dawned upon Scotland, there stood on the north bank of the river
Dee, about eighteen miles from Aberdeen, a small religious house or
monastery, dedicated to St. Temanus. The spot was sheltered and
picturesque. The broad river was broken into rapids by large stones
and fragments of rocks, and divided by four or five little islets^
covered with yellow furze, and fringed with alder. Looking west-
ward, the view was bounded by the blue hills of the Grampians,
rising higher and higher, till they terminated in Loch-na-gar, and Ben
Micdhui. To the north, the level country stretched away in noble
oak forests, with their opening glades, and occasional swamps, to the
bottom of the low, bare, and rugged hill of Fare. The monastery
was built in the form of a quadrangle, one side being formed by the
house of the superior, and the chapel ; beyond which, along the river's
bank, lay the quiet churchyard, planted round, as was also the north
side of the monastery, with fine ash trees. The whole building was
constructed for defence, as well as retirement ; for the highland clans,
from the head of Dee, made not unfrequent inroads on the lowland
country where the monks had settled ; consequently the lower storeys
were arched, and lighted only by slits in the massive walls, while
the upper part was defended by the round turrets, characteristic of
the Scottish architecture of that period. Strong gates protected the
court of the quadrangle, and beyond it, sloping up the bank, till it
reached the confines of the forest, lay the gardens and com fields

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cultivated by the monks with care and diligence. A well of pure
water (still known by the name of the saint), was duly prized and
protected, and to it was attached an iron chain and drinking cup, for
the benefit of the weary traveller. For about two miles to the north-
ward, a road wound through the forest, terminating in a wide open
space where lay a large sheet of water, known as the Loch of Leys,
and on the margin of which the powerful Baron De Bernard of Leys
had his residence. A few large oaks and beeches flung their giant
arms in friendly shelter round the house, defending it from the cold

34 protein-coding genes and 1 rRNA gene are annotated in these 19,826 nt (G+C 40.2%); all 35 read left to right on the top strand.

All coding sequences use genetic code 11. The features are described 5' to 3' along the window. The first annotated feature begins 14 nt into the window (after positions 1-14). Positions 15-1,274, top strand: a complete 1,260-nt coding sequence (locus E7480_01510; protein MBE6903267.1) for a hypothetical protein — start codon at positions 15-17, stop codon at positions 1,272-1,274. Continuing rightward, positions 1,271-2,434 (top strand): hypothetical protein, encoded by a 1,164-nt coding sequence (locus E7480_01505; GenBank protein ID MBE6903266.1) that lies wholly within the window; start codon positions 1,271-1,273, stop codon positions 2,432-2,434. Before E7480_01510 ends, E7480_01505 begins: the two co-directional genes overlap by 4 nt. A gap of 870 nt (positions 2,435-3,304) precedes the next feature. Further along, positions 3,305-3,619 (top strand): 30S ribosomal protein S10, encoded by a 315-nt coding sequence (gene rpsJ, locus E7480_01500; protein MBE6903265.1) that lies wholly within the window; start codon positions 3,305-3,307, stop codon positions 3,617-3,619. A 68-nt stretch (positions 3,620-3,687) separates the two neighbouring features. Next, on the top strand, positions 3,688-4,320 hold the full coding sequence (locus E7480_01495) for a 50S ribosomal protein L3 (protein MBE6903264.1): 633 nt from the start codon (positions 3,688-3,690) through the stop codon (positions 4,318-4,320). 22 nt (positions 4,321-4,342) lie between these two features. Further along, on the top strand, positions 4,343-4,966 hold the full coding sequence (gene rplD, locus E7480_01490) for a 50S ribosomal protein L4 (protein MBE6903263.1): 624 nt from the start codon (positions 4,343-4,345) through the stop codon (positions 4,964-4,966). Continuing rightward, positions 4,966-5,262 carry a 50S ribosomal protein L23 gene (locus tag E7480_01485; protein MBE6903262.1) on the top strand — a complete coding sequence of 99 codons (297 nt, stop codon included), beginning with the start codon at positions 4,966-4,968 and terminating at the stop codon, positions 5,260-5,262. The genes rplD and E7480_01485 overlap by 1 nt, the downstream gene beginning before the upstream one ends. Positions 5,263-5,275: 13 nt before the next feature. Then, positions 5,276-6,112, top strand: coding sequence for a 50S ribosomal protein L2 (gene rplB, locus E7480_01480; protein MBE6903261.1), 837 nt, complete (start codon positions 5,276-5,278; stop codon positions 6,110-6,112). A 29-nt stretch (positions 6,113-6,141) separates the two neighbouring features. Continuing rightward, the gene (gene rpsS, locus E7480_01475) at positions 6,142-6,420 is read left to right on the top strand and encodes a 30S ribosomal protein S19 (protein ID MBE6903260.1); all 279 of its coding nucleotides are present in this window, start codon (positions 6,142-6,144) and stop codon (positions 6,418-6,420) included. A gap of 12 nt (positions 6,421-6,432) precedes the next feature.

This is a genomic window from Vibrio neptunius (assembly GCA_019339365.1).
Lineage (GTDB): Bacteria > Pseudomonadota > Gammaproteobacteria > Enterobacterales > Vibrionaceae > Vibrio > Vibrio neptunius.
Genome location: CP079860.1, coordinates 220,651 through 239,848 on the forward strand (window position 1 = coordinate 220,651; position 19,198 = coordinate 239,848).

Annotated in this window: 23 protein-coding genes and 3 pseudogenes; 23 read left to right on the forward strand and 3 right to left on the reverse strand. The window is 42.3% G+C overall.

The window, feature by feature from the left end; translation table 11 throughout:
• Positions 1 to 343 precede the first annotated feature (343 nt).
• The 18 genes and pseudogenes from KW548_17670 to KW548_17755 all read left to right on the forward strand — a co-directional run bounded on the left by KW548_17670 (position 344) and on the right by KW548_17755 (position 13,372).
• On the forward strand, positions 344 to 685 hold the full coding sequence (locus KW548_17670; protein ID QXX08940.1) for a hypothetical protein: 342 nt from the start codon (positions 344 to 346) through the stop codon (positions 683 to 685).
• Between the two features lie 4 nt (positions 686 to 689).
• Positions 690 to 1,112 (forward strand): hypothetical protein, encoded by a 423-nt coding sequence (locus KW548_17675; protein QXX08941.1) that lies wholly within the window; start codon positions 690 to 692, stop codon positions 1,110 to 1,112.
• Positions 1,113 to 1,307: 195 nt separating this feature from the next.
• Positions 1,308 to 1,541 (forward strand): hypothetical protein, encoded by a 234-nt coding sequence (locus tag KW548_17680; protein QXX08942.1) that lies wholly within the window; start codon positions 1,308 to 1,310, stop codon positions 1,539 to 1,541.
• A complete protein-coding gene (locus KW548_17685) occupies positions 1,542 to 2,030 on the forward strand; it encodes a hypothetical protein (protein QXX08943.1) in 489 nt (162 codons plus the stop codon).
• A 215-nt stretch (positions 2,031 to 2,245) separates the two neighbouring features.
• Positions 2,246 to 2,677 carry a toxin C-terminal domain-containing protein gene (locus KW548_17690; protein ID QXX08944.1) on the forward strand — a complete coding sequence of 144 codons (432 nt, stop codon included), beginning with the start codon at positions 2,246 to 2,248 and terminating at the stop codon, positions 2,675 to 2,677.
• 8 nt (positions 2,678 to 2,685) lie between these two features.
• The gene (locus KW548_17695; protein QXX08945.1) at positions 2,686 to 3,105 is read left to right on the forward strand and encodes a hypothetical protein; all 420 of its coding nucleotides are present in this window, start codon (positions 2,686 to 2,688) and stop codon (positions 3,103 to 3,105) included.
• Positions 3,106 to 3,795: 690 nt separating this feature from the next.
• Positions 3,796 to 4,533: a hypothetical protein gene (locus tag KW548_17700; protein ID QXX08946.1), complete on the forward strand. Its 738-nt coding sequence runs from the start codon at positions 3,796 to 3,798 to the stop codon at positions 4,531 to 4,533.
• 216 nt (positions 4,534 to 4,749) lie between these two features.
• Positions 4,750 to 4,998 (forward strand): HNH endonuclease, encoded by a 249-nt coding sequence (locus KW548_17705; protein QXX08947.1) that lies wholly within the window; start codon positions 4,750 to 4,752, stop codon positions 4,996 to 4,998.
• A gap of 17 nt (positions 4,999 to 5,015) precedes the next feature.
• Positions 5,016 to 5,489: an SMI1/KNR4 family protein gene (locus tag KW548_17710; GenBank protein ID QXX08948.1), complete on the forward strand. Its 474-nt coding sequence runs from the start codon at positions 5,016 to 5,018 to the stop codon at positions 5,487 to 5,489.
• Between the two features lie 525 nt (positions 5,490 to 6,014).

blasts which swept across the hill of Fare, and the green-sward came
up to the outer gates, like a natural lawn. The house, built in the
same style as the monastery, fronted the south, and from the eastern
gable there ran a causeway raised on piles, extending some distance
into the lake, and terminating in a strong square tower, entered by a
narrow arched portal, consisting of two storeys of one appartment each,
and strongly battlemented on the top. To this tower the family
might retire, should the fortune of war drive them from the more ex-
posed House of Leys. Robert de Bernard held the office of king^s
forester, in right of charters granted by King Robert the Bruce to his
ancestor— a gallant knight of Norman descent, who had rendered the
Bruce good service in his struggle for the Scottish crown. The
woods were strictly preserved for the royal sport — and the splendid
deer, of a now extinct species, and much larger than any now found
in Scotland, tossed their huge antlers in proud security, seldom dis-
turbed in their woodland domain — ^for the times of James III. were
dark and troubled, and his wars and quarrels with the fierce Douglases,
left him little leisure for the hunting field : so the Baron lorded it at
his pleasure over the surrounding country, possessing extensive estates,
and many privileges, in virtue of his office. Though more familiar
with sword and spear — with hound and hawk — ^than with the arts of
reading and writing, he continued to be on friendly and even intimate
terms with the good old superior of St. Temanus, whose mule might

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often be seen ambling through the forest to the House of Leys, and
whose advice and counsel were always sought and often taloen by tite
imperious Baron. Never^ too, did De Bernard hunt or fish for the
supply of his own table, without a portion of the spoil finding its way
to the Monastery, besides the two fat bucks a-year, allowed by the
king to the monks ; while an abundant weekly supply of pikes and
eels were furnished by the Baron himself from the waters of the Loch.
Still more welcome was the amiable Father Francis to the Lady of
Leys, who looked upon him as a miracle of learning and wisdom, and
listened with pride and delight while he examined her two boys, as to
Ae progress they made in their studies under Brother Cyril, to whom
.was committed the care of their education. The Lady waa a woman
of a gentle and yet firm disposition, of a handsome person, and
gracious manners, ruling her household well and wisely, and exer-
cising a steady influence for good over her more impetuous and often
passionate husband. Her sons worshipped her — especially the eldest,
William, a gentle, earnest, dreamy, youth, who would gladly have
resigned his heirship to his bold, bright younger brother, Eobert,
for leave to enter the monastery, to read, and study, and meditate, by
the side of his beloved Father Francis.

iSuch were the inmates of the House of Leys ; and the neighbour-
hood had enjoyed a period of unusual tranquillity, though faction and